ATLANTA -- The minute Bobby Reese walked into the Georgia Freight Depot on Tuesday, Gwinnett's schools superintendent was imploring him to save education funding.
During the Gwinnett Day festivities at the Capitol, it was the perfect opportunity to give a pitch for funding or other legislative concerns, although Reese said he was afraid locals could be disappointed at the end of the session.
"It's tough," said the state House member from Sugar Hill, pointing to a budget that has lost $4.6 billion in revenues in the past 15 months. "You can't spend the money you don't have."
Lobbyists and legislators met with Gwinnett's leaders during the second annual event, sipping cocktails and talking politics with officials from the county's government, schools, colleges, hospital and business sector.
The topic Chamber of Commerce officials clung to was the long-lasting debate on transportation funding. With a matter of days left in the legislative session, officials have not reached an agreement on a proposed regional penny sales tax to fund projects.
"We're trying to come up with a solution," said Tommie Williams, the Senate's president pro tempore who has been involved in a conference committee debating the proposition.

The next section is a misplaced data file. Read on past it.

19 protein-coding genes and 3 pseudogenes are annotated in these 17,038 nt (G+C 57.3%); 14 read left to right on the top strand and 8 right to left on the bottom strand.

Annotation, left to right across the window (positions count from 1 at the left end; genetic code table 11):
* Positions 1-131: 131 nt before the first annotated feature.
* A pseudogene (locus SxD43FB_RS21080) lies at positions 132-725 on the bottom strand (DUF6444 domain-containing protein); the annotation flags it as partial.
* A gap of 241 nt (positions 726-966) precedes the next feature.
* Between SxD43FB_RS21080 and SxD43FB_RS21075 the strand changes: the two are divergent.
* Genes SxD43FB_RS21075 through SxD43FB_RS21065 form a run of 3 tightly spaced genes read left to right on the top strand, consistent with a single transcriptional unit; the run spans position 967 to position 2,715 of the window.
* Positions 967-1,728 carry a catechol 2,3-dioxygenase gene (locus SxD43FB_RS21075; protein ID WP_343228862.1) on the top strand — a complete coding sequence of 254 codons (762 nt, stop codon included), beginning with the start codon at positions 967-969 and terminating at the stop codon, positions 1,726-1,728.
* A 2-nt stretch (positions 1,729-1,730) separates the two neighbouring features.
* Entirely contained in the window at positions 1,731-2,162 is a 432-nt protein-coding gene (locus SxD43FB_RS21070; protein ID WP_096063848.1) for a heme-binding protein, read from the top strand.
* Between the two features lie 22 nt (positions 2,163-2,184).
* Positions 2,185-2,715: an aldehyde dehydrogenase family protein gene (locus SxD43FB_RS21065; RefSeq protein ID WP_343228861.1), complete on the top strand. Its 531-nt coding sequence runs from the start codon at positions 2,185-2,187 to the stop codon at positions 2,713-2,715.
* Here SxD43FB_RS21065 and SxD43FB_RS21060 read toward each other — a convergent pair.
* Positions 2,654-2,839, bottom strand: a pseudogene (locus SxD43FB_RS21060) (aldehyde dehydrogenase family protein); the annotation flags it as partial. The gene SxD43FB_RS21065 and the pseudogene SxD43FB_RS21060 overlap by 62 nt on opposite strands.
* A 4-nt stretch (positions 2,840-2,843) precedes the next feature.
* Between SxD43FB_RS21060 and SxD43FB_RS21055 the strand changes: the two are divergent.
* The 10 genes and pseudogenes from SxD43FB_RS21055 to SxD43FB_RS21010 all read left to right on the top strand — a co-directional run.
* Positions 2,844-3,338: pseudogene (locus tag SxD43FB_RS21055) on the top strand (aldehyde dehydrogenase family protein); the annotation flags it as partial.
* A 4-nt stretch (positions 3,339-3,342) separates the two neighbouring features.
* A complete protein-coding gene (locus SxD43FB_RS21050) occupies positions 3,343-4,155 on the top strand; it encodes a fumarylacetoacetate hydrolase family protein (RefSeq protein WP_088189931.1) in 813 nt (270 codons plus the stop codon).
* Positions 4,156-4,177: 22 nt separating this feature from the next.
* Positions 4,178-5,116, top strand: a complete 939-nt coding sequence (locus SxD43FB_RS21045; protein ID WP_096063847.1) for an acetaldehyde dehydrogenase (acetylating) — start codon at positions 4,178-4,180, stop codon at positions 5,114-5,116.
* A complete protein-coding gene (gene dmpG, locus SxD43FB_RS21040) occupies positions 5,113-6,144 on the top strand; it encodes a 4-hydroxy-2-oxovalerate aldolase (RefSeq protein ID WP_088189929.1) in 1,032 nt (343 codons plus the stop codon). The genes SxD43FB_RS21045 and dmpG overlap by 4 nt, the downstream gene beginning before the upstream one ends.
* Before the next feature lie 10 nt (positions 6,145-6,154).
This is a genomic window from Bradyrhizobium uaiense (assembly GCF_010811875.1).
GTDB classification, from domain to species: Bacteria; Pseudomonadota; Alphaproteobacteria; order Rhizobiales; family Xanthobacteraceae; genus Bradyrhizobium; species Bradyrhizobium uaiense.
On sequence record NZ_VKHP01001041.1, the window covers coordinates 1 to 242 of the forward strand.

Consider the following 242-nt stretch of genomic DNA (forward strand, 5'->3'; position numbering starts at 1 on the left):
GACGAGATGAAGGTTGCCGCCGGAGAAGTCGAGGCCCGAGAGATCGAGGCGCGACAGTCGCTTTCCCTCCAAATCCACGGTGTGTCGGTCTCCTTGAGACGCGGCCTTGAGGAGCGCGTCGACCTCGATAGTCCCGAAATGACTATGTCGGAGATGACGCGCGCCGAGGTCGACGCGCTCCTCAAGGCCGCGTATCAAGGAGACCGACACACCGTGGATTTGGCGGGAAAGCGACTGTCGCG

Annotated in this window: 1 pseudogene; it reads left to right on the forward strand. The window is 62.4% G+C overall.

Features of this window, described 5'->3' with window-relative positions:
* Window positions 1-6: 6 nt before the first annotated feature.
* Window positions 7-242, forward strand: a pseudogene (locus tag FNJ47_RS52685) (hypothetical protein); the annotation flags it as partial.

For many, the proposal has been on the back burner because of the state's financial crisis.
"Transportation is up at the top, but now we are trying to work on the budget, so we'll see," Rep. Len Walker said.
Demming Bass, the Chamber's spokesman, said the issue is key to righting the economic maelstrom because freeing traffic will help attract companies to the area.
"All the data shows that if we finally get this transportation funding bill passed ... we can create up to 320,000 jobs in the state of Georgia," he said. "This is one big step."
Commission Chairman Charles Bannister, a former legislator, said he would be surprised if the issue is resolved this year, but he said he hopes so.
"The whole state of Georgia needs the help," he said. "We really need to get off our duffs and move forward."